Is it time to move from process to performance excellence?

Companies have for years implemented various methodologies for improving processes in order to increase efficiency, reduce costs, improve customer satisfaction and ultimately, drive better business results.

The Twentieth century saw some of the greatest advances in "process" thinking, with an emphasis on continuous improvement. These include the development of Statistical Process Control, the Toyota Production System, Six Sigma, Total Quality Management, Lean and many other methodologies.

Those methodologies have been tested over time and generated exceptional results for companies. Some have fallen out of favour and others have come into vogue, but there’s no disputing that the methodologies have provided a useful toolkit for tackling common business problems and identifying opportunities for improvement.

On your mark, get set, GO!!!!

But it’s often said in management parlance that "you get what you measure." Put another way, you get what you focus on.

Process is a means to helping the business achieve its strategic objectives; perfect processes are not the end goal: business performance is. When process descends into red tape, ill-thought through KPIs and blind adherence to procedures; however, it can distract from the actual business outcomes that you’re really trying to drive.

Many traditional process excellence methodologies such as Lean and Six Sigma focus on process largely as a non-technology activity, for instance. Where IT can be avoided, some strains of thought may go, it should be avoided.

But with the advent of fast-evolving and disruptive new technologies, the rules of process engagement are changing and technology is a fundamental component of process improvement.

"The technology component is huge. It’s game changing. It takes whatever you were thinking about and just smashes it and then it moves on again," says John Macdonald, Global Manager Business Processes at TNT, quoted in PEX Network's "Trends and Success Factors in Business Process Excellence 2014" report.

It’s no longer enough to look at process in isolation from new technologies that could fundamentally open the business up to entirely new ways of working. Mobile technologies, big data and analytics, automation, wearable technology and the list can and will go on – these are all technologies that are driving profound change in entire industries. To truly drive performance excellence, both the technology and process must be considered as integral parts of the overall whole.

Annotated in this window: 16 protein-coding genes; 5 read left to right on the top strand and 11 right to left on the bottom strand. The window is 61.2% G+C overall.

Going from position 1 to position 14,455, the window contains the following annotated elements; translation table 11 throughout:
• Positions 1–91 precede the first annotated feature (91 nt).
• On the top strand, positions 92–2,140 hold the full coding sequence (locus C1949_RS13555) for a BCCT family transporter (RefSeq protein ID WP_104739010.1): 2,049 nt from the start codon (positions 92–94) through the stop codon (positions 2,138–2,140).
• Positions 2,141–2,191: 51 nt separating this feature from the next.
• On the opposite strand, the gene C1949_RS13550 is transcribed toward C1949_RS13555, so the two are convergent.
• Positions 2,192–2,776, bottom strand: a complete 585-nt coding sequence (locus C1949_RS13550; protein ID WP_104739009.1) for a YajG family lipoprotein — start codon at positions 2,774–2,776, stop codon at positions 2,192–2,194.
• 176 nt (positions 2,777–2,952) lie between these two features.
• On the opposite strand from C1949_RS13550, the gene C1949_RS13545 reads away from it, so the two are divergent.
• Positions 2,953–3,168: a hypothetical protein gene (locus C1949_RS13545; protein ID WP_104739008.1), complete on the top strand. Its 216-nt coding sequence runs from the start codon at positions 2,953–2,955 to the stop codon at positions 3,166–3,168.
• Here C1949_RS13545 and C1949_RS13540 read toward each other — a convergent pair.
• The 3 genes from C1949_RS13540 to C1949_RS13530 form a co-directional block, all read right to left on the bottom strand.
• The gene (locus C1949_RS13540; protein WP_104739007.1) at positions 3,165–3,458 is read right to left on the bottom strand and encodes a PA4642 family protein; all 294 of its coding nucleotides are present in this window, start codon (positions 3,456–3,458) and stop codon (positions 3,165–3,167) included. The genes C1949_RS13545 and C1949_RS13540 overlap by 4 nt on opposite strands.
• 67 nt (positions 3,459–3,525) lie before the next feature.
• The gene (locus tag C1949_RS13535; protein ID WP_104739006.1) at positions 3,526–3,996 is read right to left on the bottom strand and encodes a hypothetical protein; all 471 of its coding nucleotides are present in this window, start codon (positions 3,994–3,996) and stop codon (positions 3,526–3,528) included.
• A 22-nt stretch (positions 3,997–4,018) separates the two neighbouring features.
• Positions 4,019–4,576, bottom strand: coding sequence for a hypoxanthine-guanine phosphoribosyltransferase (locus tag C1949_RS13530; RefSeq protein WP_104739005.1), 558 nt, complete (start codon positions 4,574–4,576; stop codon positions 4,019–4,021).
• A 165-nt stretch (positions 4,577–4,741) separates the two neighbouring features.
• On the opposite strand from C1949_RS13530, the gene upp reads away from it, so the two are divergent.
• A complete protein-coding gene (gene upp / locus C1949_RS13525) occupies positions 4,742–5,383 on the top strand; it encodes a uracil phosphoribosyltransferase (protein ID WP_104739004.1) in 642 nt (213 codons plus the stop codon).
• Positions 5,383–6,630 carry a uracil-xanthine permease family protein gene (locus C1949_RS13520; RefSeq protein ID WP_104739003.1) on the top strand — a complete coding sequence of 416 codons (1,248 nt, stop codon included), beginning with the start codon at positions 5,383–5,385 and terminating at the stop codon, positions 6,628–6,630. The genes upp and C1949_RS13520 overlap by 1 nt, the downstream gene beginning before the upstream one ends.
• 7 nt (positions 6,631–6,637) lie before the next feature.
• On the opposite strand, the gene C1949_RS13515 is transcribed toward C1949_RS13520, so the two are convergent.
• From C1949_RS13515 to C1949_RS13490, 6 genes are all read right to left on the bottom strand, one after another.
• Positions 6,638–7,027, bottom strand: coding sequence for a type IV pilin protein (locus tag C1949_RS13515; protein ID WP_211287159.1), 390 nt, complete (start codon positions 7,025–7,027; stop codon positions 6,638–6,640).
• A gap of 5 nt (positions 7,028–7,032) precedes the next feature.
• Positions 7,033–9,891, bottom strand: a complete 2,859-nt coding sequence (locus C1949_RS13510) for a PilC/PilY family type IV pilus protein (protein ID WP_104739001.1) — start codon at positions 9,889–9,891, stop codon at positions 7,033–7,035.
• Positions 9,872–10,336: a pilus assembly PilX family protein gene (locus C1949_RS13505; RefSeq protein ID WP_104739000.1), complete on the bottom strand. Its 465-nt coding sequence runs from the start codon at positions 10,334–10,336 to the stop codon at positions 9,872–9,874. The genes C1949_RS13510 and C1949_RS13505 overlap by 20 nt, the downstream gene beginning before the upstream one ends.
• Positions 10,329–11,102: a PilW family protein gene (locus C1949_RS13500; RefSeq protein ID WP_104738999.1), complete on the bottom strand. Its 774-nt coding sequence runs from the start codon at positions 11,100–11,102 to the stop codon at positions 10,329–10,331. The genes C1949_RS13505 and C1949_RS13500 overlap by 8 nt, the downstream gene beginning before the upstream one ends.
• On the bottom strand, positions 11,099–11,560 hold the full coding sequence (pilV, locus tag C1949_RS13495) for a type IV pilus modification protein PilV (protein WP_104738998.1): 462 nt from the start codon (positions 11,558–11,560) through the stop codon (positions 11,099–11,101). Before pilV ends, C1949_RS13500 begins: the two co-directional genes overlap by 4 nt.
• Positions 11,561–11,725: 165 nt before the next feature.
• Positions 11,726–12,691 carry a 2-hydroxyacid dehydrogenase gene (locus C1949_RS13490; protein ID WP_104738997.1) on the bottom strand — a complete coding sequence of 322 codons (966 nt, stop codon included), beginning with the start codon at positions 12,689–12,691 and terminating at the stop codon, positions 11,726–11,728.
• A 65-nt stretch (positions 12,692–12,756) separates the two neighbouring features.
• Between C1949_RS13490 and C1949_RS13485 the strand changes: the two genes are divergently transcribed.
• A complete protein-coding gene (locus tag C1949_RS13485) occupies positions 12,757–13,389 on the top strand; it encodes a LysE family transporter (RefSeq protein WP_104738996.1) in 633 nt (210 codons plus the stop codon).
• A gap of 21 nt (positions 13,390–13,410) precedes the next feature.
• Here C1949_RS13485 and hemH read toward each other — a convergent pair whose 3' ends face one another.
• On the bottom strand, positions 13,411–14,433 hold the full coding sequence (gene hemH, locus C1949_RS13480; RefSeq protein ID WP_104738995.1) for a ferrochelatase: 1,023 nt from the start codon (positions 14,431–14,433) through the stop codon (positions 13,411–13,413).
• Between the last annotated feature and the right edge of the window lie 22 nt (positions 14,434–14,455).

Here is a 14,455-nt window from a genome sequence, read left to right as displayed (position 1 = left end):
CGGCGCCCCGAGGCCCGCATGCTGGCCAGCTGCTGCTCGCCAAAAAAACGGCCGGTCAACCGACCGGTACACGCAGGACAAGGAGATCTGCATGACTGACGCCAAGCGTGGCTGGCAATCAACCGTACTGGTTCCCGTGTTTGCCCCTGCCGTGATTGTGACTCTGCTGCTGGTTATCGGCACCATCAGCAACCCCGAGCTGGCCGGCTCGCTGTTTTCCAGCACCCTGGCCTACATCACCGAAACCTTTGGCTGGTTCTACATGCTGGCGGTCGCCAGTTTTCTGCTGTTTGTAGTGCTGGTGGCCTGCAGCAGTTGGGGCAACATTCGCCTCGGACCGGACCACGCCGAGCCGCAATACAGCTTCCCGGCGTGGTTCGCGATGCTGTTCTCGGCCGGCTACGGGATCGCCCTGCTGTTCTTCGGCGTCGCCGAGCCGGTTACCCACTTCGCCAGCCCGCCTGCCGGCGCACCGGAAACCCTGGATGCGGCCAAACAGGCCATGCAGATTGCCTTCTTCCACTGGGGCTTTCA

"In the past you would bring experts together and you would look at what your process is and what it could be - almost entirely from a pure process standpoint. Now you have to bring technology in and look at it as a reinvention state and ask yourself: ‘what could I do to disrupt it?’" observes Seth Marrs, Vice President of Operations at medical device manufacturer Carl Zeiss (also quoted in PEX Network's Trends and Success Factors report) "By adding in this third step it gives you the option and visibility to ensure that the process work you are doing is actually creating the best process using the best technology."

Big Data, for instance, is allowing companies to find out more about their customer’s actual behavior than ever before and faster than ever before (with vendors touting "real time" as the latest buzzword to capture your cash). That’s opening up new opportunities to identify new market segments, uncover hidden needs, and empower employees with information that can help them make better decisions day to day.

But performance excellence is even more than just applying technology to a problem or improving a process, it’s also about ensuring the right focus throughout the organization.

PEX Network research, for instance, has found that those companies that focus on driving customer satisfaction are more likely to report greater success with process excellence efforts than those who view it as a cost cutting exercise or drive for efficiency.

So, do you focus on business process or business performance? Perhaps it doesn’t matter what you call it as long as you’re looking at how you can drive performance improvements by linking strategy to operational excellence.